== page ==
The new location provides abundant room inside for storage and distribution. Previously, the pantry operated out of the shelter building at Huffman Park.

The new location provides abundant room inside for storage and distribution. Previously, the pantry operated out of the shelter building at Huffman Park.

Photo by Patricia O’Blenes


Madison Heights Food Pantry moves into Central Church

By: Andy Kozlowski | Madison - Park News | Published January 11, 2021

 Vita Palazzolo and Amanda Stein, the director and president of the Madison Heights Food Pantry, cut the ribbon for the grand opening of the pantry’s new location at Central Church in Madison Heights.

Vita Palazzolo and Amanda Stein, the director and president of the Madison Heights Food Pantry, cut the ribbon for the grand opening of the pantry’s new location at Central Church in Madison Heights.

Photo by Patricia O’Blenes

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MADISON HEIGHTS — The Madison Heights Food Pantry has a new base of operations.

Previously located in the shelter building at Huffman Park, the pantry recently relocated to Central Church, at 1529 12 Mile Road, next to Jimmy John’s. The church offered plenty of room for storage and distribution.

Those in need are invited to attend the next distribution from 11 a.m. to 1 p.m Saturday, Jan. 16. Distributions take place the first and third Saturdays of each month.

The Madison Heights Food Pantry originally formed in the spring of 2020 in direct response to the pandemic. While vaccines are beginning to roll out, officials such as infectious diseases expert Dr. Anthony Fauci say that it could take until this fall before society returns to normal.

The impact on businesses has led to high levels of unemployment and underemployment, and with that, high levels of food insecurity. The pantry has endeavored to meet that need.

“We knew when we got the building at Huffman Park, it was a city building, so it was temporary, and that after we got things rolling there, the next milestone for the new year was a new location,” said Amanda Stein, the executive director and president of the Madison Heights Food Pantry.

At the ribbon cutting Jan. 2, officials including Stein and Madison Heights Mayor Roslyn Grafstein gathered around a string of ribbons in varying colors. Green ribbons represented the city, red ribbons represented the General Federation of Women’s Clubs Madison Heights Women’s Club, purple-and-yellow ribbons represented the Madison District Public Schools, and blue-and-white ribbons represented Lamphere Public Schools.

“The pantry is, to me, what last year was about: community, coming together to help our members,” Grafstein said.

The mayor thanked Sam Anderson, the pastor of Central Church, and everyone at the church for opening their doors to the pantry.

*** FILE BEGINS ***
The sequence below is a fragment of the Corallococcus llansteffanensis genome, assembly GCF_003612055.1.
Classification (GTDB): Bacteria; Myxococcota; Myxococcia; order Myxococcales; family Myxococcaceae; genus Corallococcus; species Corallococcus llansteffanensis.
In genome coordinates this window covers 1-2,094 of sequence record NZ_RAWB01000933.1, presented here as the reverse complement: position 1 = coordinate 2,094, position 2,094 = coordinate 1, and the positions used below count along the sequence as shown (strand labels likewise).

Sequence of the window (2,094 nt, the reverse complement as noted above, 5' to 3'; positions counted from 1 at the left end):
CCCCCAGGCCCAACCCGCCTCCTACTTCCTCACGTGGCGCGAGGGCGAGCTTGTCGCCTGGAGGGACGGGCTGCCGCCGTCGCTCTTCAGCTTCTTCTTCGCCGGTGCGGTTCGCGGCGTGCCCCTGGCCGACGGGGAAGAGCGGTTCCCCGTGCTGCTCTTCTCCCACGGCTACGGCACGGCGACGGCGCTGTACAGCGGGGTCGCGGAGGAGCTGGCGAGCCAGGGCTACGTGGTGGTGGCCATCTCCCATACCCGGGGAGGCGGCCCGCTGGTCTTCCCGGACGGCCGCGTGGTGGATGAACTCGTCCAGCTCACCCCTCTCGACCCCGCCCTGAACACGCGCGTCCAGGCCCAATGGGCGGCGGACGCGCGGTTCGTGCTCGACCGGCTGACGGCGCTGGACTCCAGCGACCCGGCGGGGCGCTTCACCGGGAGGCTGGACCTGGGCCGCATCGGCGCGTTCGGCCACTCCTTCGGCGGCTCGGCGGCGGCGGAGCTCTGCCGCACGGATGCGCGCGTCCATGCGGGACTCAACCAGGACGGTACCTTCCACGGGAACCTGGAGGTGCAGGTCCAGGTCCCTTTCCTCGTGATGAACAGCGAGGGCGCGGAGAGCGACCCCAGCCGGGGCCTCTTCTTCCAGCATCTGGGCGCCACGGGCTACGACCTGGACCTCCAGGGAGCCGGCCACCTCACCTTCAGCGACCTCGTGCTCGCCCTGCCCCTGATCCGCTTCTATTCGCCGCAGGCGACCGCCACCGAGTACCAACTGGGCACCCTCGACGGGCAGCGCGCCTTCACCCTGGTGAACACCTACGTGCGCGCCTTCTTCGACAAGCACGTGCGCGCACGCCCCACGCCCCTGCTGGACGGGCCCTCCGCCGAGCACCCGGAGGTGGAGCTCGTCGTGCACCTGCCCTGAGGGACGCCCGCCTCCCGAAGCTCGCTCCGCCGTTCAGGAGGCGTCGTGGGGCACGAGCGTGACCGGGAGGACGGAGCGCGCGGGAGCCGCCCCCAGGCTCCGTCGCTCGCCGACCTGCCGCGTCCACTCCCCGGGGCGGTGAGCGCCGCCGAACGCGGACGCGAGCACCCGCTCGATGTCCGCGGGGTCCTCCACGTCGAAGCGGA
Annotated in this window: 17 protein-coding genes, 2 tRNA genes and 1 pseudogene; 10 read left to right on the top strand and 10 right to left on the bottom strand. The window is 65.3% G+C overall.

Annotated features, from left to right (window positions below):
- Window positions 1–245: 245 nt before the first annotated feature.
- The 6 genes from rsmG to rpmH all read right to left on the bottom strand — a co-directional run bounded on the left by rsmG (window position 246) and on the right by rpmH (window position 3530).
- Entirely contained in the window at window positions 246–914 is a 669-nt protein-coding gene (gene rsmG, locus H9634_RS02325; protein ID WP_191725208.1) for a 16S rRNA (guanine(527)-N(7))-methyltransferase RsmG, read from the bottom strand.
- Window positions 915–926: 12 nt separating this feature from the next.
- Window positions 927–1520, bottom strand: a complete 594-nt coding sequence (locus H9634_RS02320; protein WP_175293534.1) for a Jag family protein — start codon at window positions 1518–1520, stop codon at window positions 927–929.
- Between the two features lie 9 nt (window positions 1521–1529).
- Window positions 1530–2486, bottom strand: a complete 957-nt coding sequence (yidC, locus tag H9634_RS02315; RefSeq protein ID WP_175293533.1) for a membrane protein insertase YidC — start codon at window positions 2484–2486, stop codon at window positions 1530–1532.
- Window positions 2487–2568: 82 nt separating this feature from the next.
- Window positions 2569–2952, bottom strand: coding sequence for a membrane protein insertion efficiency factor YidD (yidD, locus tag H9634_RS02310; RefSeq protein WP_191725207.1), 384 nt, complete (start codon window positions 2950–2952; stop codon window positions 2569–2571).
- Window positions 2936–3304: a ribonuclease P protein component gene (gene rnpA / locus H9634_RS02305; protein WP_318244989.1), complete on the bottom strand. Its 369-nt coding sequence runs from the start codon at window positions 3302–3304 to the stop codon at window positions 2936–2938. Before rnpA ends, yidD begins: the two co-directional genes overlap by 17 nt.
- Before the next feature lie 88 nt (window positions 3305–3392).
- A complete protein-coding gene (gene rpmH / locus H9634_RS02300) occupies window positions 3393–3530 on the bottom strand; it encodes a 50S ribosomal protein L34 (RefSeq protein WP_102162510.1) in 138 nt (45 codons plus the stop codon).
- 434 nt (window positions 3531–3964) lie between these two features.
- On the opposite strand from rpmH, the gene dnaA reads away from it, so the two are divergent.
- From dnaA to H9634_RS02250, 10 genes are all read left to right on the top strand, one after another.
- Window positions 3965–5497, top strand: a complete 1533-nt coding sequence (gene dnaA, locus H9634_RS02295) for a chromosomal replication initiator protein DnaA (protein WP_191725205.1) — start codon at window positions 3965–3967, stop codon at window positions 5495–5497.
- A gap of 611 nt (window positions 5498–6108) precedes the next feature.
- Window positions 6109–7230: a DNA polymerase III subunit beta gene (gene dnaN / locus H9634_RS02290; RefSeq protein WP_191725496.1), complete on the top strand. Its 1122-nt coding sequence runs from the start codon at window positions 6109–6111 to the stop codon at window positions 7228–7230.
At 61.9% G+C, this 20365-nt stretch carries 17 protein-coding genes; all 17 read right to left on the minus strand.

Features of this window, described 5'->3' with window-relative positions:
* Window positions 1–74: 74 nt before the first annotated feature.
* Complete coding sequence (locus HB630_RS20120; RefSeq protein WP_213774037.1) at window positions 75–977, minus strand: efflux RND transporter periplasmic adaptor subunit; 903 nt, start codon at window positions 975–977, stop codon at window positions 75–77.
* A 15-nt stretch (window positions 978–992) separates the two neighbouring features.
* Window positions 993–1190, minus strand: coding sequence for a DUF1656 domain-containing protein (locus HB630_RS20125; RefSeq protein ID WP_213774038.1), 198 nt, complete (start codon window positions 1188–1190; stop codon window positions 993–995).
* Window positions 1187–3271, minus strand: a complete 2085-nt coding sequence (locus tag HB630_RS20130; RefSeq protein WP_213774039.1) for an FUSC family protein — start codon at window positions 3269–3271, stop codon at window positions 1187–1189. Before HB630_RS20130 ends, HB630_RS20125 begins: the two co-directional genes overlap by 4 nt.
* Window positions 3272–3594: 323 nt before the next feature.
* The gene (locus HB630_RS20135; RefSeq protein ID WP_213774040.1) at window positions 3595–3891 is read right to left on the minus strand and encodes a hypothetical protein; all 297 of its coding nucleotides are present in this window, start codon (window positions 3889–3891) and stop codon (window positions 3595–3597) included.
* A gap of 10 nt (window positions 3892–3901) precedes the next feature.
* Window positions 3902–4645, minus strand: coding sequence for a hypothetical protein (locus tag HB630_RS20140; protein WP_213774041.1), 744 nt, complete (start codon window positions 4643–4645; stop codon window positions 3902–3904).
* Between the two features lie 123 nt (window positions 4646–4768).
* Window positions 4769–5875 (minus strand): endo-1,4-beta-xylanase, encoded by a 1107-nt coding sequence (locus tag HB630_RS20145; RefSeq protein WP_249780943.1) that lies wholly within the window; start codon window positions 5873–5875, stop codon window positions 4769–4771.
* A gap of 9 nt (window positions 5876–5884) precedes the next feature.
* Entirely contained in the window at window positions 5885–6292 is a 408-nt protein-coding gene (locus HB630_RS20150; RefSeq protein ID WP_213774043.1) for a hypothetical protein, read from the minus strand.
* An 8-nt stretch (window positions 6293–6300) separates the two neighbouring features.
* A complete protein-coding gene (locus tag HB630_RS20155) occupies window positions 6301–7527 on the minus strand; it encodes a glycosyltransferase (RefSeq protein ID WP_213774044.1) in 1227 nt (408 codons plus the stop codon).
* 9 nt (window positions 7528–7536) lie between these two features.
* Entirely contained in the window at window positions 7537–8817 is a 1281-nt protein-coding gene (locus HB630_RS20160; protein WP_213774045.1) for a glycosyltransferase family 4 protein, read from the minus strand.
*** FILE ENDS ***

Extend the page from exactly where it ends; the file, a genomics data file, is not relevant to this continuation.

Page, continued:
Stein said that the pantry originally approached several potential locations, and Central Church was quick to agree, initially offering one room, but then offering an even larger room once the church realized the full needs of the pantry. The new room gives the pantry not only plentiful room for storage but also room for lines. If need be, the line can wrap around the church while staying safely away from the traffic on 12 Mile Road, a stretch that can be a bit busy.

“I called to see if they could arrange a walkthrough, and we immediately fell in love with Central Church,” Stein said. “Pastor Sam is very, very welcoming. The whole church is welcoming. The church is a separate organization, but they’ve been wonderful to work with.”

Stein explained that once the government paycheck extensions ended in the fall, the pantry began seeing an increase in need. The numbers of recipients had been especially high in the spring, then they leveled off somewhat with the federal stimulus checks, only to shoot back up once the federal extension ended.

“Holidays tend to be a time when people donate a lot, so we saw the number of people in need hold steady then,” Stein said.

Now that the holidays are over, fewer people are donating, and the need is growing. Stein has been working to secure some grants and larger donations to get the pantry through the winter months. For her birthday, she was holding a fundraiser for the pantry and closing in on her target of $2,500 raised.

“That’d cover one full month of the pantry’s food, hygiene and cleaning essentials,” Stein said.

There are drop boxes located around town where people can drop off donations. The pantry always needs more staple items, like pasta, rice, peanut butter, jellies, pancake mix, syrup and cereal, as well as household cleaning supplies, diapers — both for babies and larger-size ones for adults — and hygiene items.

Donations can be dropped off directly at Central Church, in the bin at the west entrance; Clark Fabrication and Design, 1444 E. 11 Mile Road, in the wooden bin at the east entrance; Madison Heights City Hall, 300 W. 13 Mile Road, in the vestibule past the south entrance during business hours, 8 a.m.-4:30 p.m.; Pharmacy Shop, 28411 Dequindre Road, 10 a.m.-6 p.m. on weekdays and 10 a.m.-2 p.m. Saturdays; and at St. Patrick’s Episcopal Church, located at 1434 E. 13 Mile Road.

One can also make donations by mailing or dropping off checks at Madison Heights City Hall, with “Madison Heights Food Pantry” on the memo line.

“It is a huge relief,” Stein said of the new location at Central Church. “We were so grateful to get (Huffman Park), but now we know we’re in our permanent location. I had a checklist of things we needed in a new building, and Central Church checks off every want. We’re just thrilled to be there.”

For more information, including deliveries, call the pantry at the church at (248) 547-3555.

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